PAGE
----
that the whole of this land, from Wol- that very little dependence could be stenhelm's Sound round the head of placed on them. On this subject our Baffin's Bay, and down to the north- journals teem with observations made ern coast of Labrador, is so intersect- in the ship, and on the ice, with facts ed by numerous straits or inlets, that, that must
give a deathblow to the theoas far as appearances go, the land on ry of Captain Flanders, and some other the western side of Davis' Strait and ingenious men, who, from a few facts, Baffin's Bay is formed into a great collected probably with no great care, clusteror archipelago of islands, beyond raise a system in their closets, which, which is the polar sea; but whether when submitted to the test of experiall, or any, of these straits are, or are ence, are found wofülly wanting. not, navigable, is a question that yet These few loose, hastily written hints, remains to be decided, and which no which I have thrown together while thing can decide but practical experi- the ships are preparing to be paid off, ence; and this I have reason to be will in some measure put you in poslieve to be the opinion entertained at session of the outlines of our proceedhead-quarters; for I am extremely ings, though they are not calculated happy to inform you, that the Admi- to satisfy a curiosity so ardent as I ralty have allowed the crews of the two know yours to be. But I must reserve ships to volunteer their services, as it the rest till I have the pleasure of is understood, for another expedition seeing you, which, I trust, will not be next year; and it is almost unneces- longer than ten days hence. In the sary to add, every one to a man has meantime, I am, &c. volunteered for this service.
Deptford, 1st Dec. 1818. To say that we have done nothing, would not be the truth; to say that P.S. We have just heard that two we are satisfied with what we have gun-brigs have been ordered up from done, would be equally untrue ;-and Chatham to Deptford, to be prepared yet the voyage has not been abortive. immediately for a particular service, If we had done nothing more than that whieh every body here says is for the of narrowing the ground of inquiry, it further prosecution of the North-westwould be something ; but it will be passage.--God grant it may be so, found that we have accomplished more and that I may be fortunate enough than this. We have swung the pen- to be again employed in this interesting dulum in latitudes where it was never enterprise. swung before; and we have made such experiments on the dip and variation of the magnetic needle, close to the magnetic pole, as cannot fail to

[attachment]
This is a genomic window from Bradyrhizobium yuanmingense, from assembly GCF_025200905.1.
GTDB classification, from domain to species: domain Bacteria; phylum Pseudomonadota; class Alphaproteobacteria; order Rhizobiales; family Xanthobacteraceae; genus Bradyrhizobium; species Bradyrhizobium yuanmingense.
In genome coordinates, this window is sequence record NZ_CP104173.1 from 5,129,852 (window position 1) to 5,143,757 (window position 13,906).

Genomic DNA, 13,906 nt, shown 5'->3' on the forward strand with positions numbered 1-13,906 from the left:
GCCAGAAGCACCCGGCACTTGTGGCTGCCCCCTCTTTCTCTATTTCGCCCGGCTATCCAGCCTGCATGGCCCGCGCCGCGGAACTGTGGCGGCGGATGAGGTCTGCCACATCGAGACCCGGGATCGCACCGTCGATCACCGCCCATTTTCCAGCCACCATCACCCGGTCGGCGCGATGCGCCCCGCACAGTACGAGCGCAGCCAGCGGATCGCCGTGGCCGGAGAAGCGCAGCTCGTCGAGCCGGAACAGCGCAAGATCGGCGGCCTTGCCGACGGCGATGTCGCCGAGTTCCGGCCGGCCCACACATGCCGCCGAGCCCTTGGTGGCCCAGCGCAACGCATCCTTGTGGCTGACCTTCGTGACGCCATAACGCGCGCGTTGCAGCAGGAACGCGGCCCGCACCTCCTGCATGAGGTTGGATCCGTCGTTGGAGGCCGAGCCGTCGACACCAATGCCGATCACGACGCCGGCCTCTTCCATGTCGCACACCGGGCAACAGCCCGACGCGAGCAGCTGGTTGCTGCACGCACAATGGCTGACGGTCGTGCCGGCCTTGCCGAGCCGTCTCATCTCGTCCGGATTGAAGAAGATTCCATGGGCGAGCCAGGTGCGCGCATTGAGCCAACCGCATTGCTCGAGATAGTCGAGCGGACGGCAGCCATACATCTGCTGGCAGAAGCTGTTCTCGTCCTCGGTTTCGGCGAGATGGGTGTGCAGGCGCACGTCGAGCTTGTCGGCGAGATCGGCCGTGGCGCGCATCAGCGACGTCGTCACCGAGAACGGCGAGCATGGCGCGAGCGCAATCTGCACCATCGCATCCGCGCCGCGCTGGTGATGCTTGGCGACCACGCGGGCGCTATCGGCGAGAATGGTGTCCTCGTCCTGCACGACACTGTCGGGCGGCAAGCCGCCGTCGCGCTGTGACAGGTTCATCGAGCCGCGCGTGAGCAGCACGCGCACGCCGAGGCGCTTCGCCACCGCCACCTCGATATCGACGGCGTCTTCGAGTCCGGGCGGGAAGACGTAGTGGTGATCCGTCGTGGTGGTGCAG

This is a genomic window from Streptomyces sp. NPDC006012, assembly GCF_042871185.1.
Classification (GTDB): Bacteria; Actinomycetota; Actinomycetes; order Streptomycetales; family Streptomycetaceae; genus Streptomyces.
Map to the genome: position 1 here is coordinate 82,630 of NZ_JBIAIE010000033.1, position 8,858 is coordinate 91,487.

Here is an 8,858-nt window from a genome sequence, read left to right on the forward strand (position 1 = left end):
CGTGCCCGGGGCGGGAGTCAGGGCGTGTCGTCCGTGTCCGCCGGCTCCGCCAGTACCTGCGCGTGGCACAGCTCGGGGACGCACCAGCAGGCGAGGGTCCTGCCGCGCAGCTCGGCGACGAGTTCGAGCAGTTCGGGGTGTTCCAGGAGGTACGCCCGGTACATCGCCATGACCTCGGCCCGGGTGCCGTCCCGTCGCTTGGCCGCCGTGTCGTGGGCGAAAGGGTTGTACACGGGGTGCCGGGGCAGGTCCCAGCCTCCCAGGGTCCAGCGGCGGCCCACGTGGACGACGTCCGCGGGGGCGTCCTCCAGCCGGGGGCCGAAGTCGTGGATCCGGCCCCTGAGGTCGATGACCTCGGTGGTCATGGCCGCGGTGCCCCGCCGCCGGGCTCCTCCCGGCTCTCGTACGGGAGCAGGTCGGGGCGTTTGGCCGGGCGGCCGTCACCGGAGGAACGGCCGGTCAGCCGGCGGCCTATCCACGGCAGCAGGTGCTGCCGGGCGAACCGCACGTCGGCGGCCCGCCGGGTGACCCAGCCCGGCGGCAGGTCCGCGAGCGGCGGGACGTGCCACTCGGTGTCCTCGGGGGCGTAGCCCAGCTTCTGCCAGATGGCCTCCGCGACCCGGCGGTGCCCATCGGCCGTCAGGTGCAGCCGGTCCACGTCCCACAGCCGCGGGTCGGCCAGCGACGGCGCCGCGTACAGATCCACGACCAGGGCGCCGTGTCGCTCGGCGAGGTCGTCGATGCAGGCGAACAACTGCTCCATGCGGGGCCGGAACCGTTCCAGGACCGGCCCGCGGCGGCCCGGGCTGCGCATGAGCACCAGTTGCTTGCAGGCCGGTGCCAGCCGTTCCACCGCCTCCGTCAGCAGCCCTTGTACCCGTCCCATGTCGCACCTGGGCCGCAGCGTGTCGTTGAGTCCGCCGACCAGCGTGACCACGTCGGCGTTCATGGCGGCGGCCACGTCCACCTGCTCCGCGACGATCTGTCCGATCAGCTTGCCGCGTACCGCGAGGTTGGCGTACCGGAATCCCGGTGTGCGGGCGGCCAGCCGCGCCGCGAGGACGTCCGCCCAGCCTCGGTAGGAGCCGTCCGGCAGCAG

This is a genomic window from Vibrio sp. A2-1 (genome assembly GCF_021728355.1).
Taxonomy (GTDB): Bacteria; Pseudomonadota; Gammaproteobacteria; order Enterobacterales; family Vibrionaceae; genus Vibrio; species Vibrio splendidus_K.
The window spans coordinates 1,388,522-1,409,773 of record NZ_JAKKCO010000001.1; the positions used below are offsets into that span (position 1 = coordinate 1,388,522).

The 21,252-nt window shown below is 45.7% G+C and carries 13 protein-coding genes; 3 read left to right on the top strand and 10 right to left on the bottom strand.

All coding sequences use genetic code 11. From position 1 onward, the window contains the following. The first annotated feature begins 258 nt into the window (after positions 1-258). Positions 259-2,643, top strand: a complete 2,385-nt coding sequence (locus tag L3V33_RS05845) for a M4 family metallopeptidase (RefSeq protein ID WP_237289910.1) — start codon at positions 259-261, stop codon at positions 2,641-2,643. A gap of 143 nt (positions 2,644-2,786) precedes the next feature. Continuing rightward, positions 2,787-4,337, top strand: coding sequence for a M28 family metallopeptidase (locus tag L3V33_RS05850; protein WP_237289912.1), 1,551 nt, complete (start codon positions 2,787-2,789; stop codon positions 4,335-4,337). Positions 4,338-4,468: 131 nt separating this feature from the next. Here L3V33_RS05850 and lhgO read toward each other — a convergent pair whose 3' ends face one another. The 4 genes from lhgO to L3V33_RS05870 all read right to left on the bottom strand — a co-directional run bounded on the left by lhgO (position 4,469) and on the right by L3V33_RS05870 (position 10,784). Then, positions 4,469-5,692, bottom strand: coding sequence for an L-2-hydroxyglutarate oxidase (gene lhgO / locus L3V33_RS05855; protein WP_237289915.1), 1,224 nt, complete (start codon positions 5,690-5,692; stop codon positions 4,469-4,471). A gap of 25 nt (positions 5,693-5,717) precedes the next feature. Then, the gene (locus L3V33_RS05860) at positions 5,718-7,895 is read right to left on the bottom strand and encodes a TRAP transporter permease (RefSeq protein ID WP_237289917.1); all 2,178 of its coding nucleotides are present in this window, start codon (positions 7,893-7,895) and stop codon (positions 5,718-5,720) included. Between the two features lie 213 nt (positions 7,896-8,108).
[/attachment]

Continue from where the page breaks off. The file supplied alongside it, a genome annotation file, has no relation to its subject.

VERSIFICATION OF A PASSAGE IN clear up, in a very considerable degree, the mystery which hangs over this intricate subject. Our sudden de William Crowe, Esq., the public parture from Doncaster Sound was a
orator to the university of Oxford, on subject of so much deeper regret, as reading from Purchas the passage we had found, close to that inlet, the which Barrow has taken for a motto variation of the compass above 110° to his “ History of the Arctic Voywest, and the dip to exceed 86°; so ages," was so forcibly struck with the that, had we continued a very few des grandeur of the imagery, and with the grees of longitude to the westward, poetical manner in which it was experhaps 100 or 120 miles, we should pressed, that he sat down and versified certainly have stood on the magnetic the passage, almost without altering, poles, where in all probability our omitting, or adding a single word, as compasses would have ceased to act, at
will be seen when comparing them. least with any degree of certainty, on “ How shall I admire your heroicke couboard ship, as we found that the local rage, ye marine worthies, beyond all names attraction of the iron in the ships (and of worthiness ! that neyther dread so long especially the Alexander) increased cyther presence or absence of the sunne; with the increase of the dip and vari- cold blasts, snowes and hayle in the ayre:
nor those foggy mysts, tempestuous winds, ation; and that the magnetic polar at
nor the unequall seas, which might amaze traction decreased in the same propor- the hearer and amate the beholder, where tion; so that, at last, our compasses the Tritons and Neptune's selfe would became so sluggish and so variable, quake with chilling feare, to behold such